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To Send or Not to Send? The Argument to Continue Homeschooling

by David Engle | Jul 29, 2021 | 5 min read

Remember last summer, when we posed a very similar question about whether parents should send their kids back to school? In fact, it was just over a year ago when Decision Time: Should Parents Send Kids Back to School? was published on this site.

Who would have thought we’d be asking the same question a year later? The thing is, we’re asking the question for entirely different reasons. Last year, the primary concerns were:

  • Health and safety. Of course, this is still a concern and there is a lot of uncertainty, but things have improved over last year.
  • Parents balancing work and school at home. This was a complete culture shock to most of the working world. For parents with younger children, this new way of life was exponentially more difficult–how can you juggle work with school and kids who need constant care and attention?
  • The quality of remote learning. We know all about the quality of at-home school during the spring of 2020. Naturally, parents feared the worst throughout the summer…what exactly would fall look like?

This year’s concerns? Well, one stands out among the rest–COVID learning loss (aka COVID slide), and how that will impact all students.

We’ve discussed COVID learning loss in great detail in this space before, but some trends became more readily identifiable this spring:

  • Low-income students, particularly of elementary school age, suffered the greatest learning loss, as many of them were unable to connect remotely due to a lack of technology and/or supervision. In fact, fewer students in schools serving mostly Black and Latino students are on grade level compared to schools with a primarily White student population.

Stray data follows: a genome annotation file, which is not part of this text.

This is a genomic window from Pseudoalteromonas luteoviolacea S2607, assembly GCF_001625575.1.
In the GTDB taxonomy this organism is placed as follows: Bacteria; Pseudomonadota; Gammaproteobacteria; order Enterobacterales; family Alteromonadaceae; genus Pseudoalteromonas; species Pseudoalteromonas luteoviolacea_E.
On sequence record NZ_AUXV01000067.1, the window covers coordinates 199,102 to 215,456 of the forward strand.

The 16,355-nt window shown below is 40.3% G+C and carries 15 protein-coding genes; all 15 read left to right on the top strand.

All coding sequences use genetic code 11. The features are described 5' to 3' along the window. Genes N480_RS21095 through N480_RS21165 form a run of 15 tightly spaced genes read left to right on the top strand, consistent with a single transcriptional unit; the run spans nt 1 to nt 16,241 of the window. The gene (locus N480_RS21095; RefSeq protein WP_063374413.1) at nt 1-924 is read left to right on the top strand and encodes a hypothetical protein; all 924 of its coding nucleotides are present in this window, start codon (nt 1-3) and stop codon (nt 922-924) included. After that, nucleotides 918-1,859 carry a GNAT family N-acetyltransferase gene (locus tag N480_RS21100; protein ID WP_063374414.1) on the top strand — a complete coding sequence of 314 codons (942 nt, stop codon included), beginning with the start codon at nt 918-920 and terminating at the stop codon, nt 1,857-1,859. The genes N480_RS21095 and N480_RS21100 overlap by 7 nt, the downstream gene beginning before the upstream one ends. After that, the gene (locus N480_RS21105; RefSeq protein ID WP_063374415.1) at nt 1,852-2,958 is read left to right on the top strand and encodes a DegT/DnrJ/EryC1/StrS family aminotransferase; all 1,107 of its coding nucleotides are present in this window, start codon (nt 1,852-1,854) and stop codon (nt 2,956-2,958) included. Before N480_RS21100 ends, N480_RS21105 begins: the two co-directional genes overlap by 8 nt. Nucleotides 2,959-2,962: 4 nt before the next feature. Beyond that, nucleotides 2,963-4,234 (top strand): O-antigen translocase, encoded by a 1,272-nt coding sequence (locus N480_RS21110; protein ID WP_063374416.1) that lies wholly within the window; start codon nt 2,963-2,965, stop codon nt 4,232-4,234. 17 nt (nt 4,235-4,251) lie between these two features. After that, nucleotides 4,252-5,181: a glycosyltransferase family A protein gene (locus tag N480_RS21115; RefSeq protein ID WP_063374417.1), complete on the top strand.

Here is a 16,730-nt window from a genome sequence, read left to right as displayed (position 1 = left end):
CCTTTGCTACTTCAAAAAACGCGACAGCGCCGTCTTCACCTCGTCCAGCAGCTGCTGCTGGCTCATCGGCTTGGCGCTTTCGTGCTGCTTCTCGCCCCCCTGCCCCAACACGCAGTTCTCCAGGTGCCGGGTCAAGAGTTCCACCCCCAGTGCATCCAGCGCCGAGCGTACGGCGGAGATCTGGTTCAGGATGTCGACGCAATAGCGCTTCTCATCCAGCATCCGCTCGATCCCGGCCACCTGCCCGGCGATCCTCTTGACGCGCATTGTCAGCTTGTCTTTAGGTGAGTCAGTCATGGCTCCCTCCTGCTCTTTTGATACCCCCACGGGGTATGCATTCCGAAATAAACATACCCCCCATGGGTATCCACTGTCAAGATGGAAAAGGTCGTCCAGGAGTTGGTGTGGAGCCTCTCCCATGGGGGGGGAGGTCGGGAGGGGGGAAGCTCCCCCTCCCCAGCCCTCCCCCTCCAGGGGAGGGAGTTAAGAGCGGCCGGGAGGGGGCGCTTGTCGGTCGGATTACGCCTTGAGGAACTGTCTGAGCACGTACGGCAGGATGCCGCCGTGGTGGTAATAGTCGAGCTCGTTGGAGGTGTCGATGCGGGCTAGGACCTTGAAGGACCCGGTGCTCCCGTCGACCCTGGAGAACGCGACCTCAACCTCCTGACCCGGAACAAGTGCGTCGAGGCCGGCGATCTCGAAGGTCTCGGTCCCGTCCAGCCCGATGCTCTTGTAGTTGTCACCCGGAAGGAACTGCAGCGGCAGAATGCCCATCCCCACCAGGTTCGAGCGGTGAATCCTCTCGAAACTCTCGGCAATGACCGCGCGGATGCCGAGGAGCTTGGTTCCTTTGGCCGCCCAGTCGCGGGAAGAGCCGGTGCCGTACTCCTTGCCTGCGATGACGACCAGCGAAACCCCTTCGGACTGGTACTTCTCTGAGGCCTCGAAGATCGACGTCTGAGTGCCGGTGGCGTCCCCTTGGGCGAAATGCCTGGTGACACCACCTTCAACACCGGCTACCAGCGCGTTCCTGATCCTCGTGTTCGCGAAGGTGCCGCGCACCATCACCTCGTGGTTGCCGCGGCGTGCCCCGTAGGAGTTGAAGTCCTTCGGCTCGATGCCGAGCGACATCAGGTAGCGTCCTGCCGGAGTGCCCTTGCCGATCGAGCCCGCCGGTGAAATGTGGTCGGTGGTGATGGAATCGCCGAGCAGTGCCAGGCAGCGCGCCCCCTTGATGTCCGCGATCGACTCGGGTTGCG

• Fewer students overall are on grade level in both reading and math compared to prior years, especially elementary school students for reading and both elementary and middle school students for math.
  • Students have made progress this year across all grades, but they continue to fall behind historical performance in elementary school grades.

Early speculation predicted that students would lose anywhere from two to four months of learning as a result of COVID-related shutdowns and remote learning. Those projections increased for minority students as well as those in early education (K-2). While it’s still difficult to quantify exactly how many months of learning were lost during COVID-19, the latest i-Ready research (sampled in the bullet points above) shows that fewer students are where they need to be academically than in previous years.

So, will students bounce back? Or will an entire generation of kids continue to lag behind because of COVID and its effect on schools during the 2021-2020 and 2020-2021 school years?

This brings us to the 2021-22 school year and a potentially problematic scenario: Schools begin next fall under the notion that many students are not where they should be due to COVID learning loss, and they teach their lessons based on that assumption.

  • What happens to the kids who thrived during either homeschooling or remote learning but are returning to school in the fall?
  • Does that mean the students who are already at grade level and in an academically appropriate place are going to be forced to sit through months of lessons and classes they already know well, simply because other students are behind?

Or, consider the reverse situation: What if teachers proceed as if there was no learning loss?

  • Will the students who are not at grade level be completely left behind to fend for themselves? After all, they’re walking into the building on the first day of school already weeks or months behind in certain subjects–and they won’t be given much of an opportunity to catch up before progressing to new material.

Neither situation seems fair, does it? But one of these two will almost certainly occur, because it’s impossible for public or private schools to accommodate only one of the scenarios–that leaves the other in an unenviable situation:

  • Students either return to school and learn the same things they already learned while not making any forward progress.